Friday, 23 September 2011
Real books V Kindle
I had a look at a Kindle for the first time yesterday and as much as I tried to have an open mind (I didn’t) I wasn’t surprised to find I hated it.
I felt exactly the same as the first time I used a CD. Before CD’s (and the even more detached itunes) we used to know the names of tracks, and the order of them and we had a solid connection to the art itself, an LP or single was a beautiful, colourful, tactile delight, before you even discovered the music that was going to shape your life.
The lovely little messages etched into the smooth vinyl, the hiss and crackle, the turning over half way through, the placing of the needle on the groove, I loved it all.
So forgive me if I cannot get excited about staring at a piss-poor electronic screen, a soul-less window that further distances me from the mind and hand of the author.
‘But they’re really good, you can have hundreds of books at once’.
I don’t want hundreds of books at once, I want to have a relationship, organic and growing, with the book in my hands, the book that has been crafted and sweated over, a direct connection from the creative brain through the hand to the page and into my brain.
I want to finish it and caress its cover and kiss it, as I have done with many books that have delighted me and lifted my spirit.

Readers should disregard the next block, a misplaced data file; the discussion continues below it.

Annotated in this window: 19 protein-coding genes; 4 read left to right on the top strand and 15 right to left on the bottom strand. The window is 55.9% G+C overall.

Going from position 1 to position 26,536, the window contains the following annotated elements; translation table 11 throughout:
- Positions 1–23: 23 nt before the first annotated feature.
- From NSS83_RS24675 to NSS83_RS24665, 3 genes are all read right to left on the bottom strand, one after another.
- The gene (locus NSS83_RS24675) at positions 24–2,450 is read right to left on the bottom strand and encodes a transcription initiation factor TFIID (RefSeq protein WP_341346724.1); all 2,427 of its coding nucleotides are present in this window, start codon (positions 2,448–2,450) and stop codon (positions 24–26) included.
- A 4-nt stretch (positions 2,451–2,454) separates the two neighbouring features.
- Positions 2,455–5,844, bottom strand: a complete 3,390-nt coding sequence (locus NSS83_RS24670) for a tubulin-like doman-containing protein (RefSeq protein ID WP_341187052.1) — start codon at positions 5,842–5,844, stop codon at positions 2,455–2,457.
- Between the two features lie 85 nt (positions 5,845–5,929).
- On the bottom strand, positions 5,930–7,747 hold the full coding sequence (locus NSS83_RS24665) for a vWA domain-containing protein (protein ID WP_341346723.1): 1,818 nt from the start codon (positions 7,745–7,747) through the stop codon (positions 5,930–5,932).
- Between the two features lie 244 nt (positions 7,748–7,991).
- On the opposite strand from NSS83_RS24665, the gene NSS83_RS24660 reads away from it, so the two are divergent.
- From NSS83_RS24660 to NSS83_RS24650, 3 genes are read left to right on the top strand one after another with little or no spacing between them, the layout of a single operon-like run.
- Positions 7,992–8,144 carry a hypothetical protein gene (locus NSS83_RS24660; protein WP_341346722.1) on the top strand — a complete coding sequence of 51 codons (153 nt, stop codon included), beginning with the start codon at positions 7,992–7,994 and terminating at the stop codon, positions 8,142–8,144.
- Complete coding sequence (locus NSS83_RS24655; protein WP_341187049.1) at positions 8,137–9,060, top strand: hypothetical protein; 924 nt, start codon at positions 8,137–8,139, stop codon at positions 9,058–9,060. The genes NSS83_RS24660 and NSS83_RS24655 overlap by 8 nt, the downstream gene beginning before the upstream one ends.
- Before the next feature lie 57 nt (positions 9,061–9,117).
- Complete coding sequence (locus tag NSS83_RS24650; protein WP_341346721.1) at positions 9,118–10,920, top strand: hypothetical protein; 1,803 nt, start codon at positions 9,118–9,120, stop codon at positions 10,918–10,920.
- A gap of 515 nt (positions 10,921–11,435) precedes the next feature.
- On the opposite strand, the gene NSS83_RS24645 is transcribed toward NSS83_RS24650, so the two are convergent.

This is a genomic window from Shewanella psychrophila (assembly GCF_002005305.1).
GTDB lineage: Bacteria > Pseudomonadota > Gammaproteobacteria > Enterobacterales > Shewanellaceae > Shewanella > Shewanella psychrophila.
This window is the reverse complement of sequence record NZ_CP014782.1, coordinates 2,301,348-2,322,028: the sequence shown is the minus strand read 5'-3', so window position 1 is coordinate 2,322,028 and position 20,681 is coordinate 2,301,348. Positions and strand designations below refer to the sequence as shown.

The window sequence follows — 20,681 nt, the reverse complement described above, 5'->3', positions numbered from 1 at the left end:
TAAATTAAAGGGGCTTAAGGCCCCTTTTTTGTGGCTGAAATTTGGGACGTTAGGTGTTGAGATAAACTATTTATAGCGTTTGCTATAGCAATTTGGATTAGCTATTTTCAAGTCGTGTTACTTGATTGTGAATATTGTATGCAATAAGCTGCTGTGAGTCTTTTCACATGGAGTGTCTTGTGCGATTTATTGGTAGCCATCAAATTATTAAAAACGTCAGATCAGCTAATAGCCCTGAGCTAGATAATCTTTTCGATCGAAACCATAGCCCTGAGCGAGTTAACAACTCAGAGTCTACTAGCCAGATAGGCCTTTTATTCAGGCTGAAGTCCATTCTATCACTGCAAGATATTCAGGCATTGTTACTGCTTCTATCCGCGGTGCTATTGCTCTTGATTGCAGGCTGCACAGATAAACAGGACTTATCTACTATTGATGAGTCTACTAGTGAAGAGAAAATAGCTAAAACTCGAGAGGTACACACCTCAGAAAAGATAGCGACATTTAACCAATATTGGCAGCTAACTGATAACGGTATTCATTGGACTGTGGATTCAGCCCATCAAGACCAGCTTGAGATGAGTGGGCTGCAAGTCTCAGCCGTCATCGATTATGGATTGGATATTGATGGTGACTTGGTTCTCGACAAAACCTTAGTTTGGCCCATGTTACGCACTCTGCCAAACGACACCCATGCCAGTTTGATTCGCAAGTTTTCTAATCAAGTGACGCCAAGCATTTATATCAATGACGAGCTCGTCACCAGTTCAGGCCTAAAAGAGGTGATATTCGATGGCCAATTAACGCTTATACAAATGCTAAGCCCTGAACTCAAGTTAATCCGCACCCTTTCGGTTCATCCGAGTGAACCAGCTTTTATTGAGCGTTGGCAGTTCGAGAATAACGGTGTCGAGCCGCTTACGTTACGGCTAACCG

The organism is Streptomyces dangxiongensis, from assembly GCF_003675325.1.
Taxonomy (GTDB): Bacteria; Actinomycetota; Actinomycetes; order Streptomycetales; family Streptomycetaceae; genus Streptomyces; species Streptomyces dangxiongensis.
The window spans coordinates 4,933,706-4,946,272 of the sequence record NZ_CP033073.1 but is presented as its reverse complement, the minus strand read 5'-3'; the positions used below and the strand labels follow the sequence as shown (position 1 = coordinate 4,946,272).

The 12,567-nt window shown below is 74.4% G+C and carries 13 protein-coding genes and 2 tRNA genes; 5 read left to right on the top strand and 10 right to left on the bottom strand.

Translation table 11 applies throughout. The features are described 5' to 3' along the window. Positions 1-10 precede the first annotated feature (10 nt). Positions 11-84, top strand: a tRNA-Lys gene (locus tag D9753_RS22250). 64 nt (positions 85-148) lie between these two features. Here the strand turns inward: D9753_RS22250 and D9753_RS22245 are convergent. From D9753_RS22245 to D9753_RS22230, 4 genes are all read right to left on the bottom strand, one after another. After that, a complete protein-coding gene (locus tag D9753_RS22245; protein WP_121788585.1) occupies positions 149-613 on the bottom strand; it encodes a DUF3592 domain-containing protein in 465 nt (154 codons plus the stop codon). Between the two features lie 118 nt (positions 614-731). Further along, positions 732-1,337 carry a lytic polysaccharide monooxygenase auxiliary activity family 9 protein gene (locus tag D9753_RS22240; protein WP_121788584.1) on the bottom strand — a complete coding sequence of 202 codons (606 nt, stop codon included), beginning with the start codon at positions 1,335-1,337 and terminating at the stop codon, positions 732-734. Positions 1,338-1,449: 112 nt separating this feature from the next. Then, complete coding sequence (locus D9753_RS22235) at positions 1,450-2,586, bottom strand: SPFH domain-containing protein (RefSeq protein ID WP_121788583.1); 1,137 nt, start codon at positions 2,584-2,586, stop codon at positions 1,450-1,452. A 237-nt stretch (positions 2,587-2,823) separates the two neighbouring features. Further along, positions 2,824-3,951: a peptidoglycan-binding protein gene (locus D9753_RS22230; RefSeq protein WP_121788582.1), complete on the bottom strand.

Most recently Lean On Pete by the wonderful Willy Vlautin. (I had to go into the spare room and have a little cry).
I could never feel the same about reading the new Douglas Coupland or James Frey direct from a grey screen, or discovering the joys of Carey or McKewan or Bukowski (as I have recently) via a toy.
I’m sure I’m wrong, I often am when it comes to things that I perceive to be pointless that take over the world. U2 (thought they would be gone by the end of ’83), Madonna (I predicted Cyndi Lauper would have more longevity) the internet (‘what’s the point of that? It’ll never catch on’. Me, circa 1998.)
Nothing can compare to finding a tatty copy of The Ravens, the Count of Monte Christo or Papillon whilst back-packing in some small backstreet second-hand book exchange in Bangkok or Hanoi, and adding to its well thumbed life.
Taping it up with gaffer tape and then passing it on for someone else to have a mind altering experience.
Or in some cases bringing it home and having it proudly on your bookshelf as a memento of another time (my copy of Sideshow I bought at the entrance to the killing fields in Cambodia still give me a frisson of revulsion and fascination whenever I glance its cover on the bookcase at the top of our stairs.)
Books play a huge part in our lives, both myself and the future Mrs. L (although I’ve been informed she wont be taking my surname. Very wise) love to discover new authors and new series and buy them one after the other until another new bookcase is required. Will we really feel the same just having a list of tracks on a box?
I’m certain I never will.
In much the same way DJs, dance music and mixing saved vinyl I’m hoping that the huge number of comics and graphic novels that are produced monthly and yearly will protect printed media.
I for one will not be buying a Kindle and I hope for the sake of protecting the poetic soul in all of us neither will you.
Just read: Lean On Pete by Willy Vlautin.
Now reading: The Terrible Privacy of Maxwell Sim by Jonathan Coe
Listening to: God hates a coward by Tomahawk.